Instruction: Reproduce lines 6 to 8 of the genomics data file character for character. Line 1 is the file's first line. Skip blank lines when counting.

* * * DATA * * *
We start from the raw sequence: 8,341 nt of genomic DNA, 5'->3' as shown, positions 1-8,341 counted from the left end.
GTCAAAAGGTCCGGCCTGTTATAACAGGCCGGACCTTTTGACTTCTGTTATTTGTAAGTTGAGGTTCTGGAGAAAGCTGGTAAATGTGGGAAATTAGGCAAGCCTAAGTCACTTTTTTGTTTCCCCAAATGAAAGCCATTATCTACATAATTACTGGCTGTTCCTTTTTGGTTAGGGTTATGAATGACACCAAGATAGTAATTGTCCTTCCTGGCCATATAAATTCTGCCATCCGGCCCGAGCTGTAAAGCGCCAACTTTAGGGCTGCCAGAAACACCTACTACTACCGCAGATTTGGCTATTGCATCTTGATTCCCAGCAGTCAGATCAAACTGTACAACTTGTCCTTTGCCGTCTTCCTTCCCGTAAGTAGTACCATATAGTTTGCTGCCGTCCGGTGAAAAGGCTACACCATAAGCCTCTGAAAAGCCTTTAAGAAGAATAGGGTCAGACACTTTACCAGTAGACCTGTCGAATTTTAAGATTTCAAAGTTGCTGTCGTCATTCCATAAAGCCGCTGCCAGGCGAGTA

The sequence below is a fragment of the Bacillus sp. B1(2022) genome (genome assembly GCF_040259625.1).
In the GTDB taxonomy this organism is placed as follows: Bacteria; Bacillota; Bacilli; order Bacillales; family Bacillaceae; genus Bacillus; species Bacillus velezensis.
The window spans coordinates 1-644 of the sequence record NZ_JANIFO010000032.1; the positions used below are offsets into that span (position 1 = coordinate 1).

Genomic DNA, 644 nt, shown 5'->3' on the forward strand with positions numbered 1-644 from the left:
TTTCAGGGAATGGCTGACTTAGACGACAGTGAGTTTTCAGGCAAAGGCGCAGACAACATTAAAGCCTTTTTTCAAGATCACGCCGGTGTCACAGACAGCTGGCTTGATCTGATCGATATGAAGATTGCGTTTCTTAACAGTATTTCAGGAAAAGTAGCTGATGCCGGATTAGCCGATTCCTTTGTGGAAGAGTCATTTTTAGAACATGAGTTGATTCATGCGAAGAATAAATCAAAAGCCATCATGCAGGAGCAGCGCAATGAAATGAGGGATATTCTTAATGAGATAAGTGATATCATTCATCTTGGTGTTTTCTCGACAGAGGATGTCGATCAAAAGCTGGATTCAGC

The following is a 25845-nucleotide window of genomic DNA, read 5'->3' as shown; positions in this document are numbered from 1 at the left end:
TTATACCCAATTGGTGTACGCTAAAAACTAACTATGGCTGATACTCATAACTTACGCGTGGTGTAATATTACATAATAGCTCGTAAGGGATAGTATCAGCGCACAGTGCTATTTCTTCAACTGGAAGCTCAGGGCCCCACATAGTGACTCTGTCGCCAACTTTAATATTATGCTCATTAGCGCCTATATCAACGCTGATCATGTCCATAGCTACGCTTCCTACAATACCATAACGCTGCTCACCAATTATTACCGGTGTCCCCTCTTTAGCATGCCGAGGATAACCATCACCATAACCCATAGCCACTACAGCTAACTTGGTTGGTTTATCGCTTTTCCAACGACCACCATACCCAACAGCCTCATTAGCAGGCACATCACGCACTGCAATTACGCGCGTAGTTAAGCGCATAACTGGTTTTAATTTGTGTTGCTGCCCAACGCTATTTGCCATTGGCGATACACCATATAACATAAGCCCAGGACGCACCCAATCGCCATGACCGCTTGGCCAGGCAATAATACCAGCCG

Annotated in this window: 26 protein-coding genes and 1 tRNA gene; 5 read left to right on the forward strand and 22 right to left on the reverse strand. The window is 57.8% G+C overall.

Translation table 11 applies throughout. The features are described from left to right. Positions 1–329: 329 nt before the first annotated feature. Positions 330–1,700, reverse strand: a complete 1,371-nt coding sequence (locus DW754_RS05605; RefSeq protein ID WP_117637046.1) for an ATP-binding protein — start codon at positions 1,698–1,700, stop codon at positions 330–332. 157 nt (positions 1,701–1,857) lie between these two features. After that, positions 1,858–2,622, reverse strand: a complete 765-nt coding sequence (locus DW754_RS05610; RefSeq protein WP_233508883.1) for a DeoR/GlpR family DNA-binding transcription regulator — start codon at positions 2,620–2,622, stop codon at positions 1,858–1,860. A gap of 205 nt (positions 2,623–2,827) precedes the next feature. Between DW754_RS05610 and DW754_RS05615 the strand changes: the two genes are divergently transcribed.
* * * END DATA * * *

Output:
Genomic DNA, 644 nt, shown 5'->3' on the forward strand with positions numbered 1-644 from the left:
TTTCAGGGAATGGCTGACTTAGACGACAGTGAGTTTTCAGGCAAAGGCGCAGACAACATTAAAGCCTTTTTTCAAGATCACGCCGGTGTCACAGACAGCTGGCTTGATCTGATCGATATGAAGATTGCGTTTCTTAACAGTATTTCAGGAAAAGTAGCTGATGCCGGATTAGCCGATTCCTTTGTGGAAGAGTCATTTTTAGAACATGAGTTGATTCATGCGAAGAATAAATCAAAAGCCATCATGCAGGAGCAGCGCAATGAAATGAGGGATATTCTTAATGAGATAAGTGATATCATTCATCTTGGTGTTTTCTCGACAGAGGATGTCGATCAAAAGCTGGATTCAGC

The following is a 25845-nucleotide window of genomic DNA, read 5'->3' as shown; positions in this document are numbered from 1 at the left end: